Finance & Economy
Taking Social Security at the age of 62 is an option. While it’s tempting and very common, more than three-quarters of eligible workers file early, according to the Social Security Administration (SSA).
During difficult economic times, borrowing from your 401(k) can seem like a great idea. There are a lot of positives to a 401(k) loan. However, there’s also a minus side because borrowing from your 401(k) — and borrowing often — can also expose you to a few risks.
I’m going to guess you’ve made a financial mistake or two in your life. Who hasn’t? For some of us, it was more than an occasional late fee or random urge to overspend that brought us to our financial knees.
If you’re a young worker, contributing to a tax-free Roth IRA because you believe the government will keep its promise to allow you to withdraw both contributions and investment gains without paying taxes, you might want to think twice.
The world of 401(k) plans is in an uproar. Finally, someone is questioning the fees that plan participants pay for the mutual fund choices within the plans, and the actual expenses of managing the plans, keeping the records and providing services.
“Many young adults tell us they feel a tremendous amount of pressure to live up to parents’ expectations and to achieve their same level of success,” says Philip Sieg, head of the Ultra High Net Worth Client Segment and Solutions for Merrill Lynch Wealth Management.
Remember the way banks used to slap debit-card users with outrageous bounce fees if you happened to operate too close to the edge
Whether you’re a confused stock market investor or a saver frustrated by low interest rates, this is not the time to make any big moves. The best decisions are made by analyzing facts, but these days the financial facts seem to change day by day.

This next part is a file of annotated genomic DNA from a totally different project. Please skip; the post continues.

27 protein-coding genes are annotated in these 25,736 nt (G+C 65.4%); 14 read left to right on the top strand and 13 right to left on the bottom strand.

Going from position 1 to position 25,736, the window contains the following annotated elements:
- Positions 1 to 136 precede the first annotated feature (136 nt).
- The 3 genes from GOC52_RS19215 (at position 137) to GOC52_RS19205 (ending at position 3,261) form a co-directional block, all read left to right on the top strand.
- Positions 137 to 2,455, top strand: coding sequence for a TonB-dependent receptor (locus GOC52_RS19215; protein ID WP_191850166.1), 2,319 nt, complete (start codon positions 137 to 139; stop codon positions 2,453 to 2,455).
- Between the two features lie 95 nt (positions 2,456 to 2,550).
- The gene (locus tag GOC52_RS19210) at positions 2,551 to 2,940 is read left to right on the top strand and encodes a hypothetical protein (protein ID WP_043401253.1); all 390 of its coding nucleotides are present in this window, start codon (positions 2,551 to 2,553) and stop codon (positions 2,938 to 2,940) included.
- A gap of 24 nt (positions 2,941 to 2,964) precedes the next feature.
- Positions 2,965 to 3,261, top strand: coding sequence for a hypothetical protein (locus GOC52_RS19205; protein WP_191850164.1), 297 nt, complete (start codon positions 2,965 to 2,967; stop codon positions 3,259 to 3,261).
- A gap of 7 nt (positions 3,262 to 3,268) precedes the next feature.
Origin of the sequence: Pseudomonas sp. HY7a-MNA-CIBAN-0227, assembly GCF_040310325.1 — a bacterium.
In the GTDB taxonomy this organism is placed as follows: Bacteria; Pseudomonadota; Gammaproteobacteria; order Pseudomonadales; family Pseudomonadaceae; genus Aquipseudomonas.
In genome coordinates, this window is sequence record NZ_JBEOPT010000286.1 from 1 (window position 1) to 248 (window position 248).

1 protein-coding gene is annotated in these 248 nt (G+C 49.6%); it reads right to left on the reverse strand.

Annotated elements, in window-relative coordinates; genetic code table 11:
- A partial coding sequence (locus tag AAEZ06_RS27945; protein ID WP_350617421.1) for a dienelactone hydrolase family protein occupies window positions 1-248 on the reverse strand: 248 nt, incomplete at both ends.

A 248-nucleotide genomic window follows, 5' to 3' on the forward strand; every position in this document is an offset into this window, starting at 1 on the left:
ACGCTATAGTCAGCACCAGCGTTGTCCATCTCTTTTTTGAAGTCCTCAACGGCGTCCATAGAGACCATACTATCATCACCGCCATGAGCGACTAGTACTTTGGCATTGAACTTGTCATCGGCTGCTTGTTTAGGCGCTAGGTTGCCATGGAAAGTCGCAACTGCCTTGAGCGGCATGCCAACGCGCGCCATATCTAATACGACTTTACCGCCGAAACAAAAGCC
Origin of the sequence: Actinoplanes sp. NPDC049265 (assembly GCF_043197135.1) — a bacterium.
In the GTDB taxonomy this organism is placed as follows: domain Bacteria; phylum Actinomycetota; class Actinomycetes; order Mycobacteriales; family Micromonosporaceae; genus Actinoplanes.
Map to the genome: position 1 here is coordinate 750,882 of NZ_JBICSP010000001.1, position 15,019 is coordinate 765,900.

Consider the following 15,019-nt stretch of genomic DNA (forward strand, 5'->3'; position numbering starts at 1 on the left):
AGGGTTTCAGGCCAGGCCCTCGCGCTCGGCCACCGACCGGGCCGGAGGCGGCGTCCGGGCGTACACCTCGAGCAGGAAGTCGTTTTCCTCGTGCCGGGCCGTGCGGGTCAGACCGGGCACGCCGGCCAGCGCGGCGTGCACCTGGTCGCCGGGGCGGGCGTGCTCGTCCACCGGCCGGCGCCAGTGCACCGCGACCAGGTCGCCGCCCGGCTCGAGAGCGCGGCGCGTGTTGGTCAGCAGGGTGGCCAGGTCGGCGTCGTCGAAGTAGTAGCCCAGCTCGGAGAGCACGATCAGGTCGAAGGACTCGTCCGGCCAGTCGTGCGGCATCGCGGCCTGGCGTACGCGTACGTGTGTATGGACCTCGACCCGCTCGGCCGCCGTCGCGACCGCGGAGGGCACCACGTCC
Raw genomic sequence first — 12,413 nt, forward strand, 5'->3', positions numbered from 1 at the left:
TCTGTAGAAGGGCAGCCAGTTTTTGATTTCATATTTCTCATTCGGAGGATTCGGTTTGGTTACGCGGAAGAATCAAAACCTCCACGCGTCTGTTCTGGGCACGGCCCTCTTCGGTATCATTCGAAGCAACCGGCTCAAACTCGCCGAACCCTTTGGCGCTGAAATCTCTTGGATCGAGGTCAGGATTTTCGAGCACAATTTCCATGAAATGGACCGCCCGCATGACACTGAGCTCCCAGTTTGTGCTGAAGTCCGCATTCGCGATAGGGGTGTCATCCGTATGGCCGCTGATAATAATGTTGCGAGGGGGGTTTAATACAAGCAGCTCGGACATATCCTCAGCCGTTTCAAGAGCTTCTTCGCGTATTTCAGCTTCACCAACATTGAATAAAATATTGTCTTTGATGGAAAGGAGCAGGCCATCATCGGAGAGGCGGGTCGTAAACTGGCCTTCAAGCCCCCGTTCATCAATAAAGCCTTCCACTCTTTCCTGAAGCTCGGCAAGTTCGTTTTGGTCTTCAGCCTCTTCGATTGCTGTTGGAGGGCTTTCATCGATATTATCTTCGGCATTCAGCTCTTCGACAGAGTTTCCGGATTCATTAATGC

Would you take a bribe? To do the right things? Things like saving and paying down your debt? That’s part of the interesting psychology behind SaveUp.com, a free website that lets you earn a shot at cash and other prizes, just for doing the right thing.
John W. Rogers Jr., founder, chairman and owner of Ariel Investments L.L.C. in Chicago, one of the nation’s largest African American-owned asset management firms, is among the super-elite when it comes to helping people make the most of their money... Last year, Black Enterprise named him one of the most powerful Blacks on Wall Street. Rogers, 54, is a former classmate and still a friend of First Lady Michelle Obama’s brother. President Barack Obama appointed him to the President’s Advisory Council on Financial Capability. Rogers was in New Brunswick, N.J., recently and sat down for a brief interview with TNJ contributing writer Glenn Townes.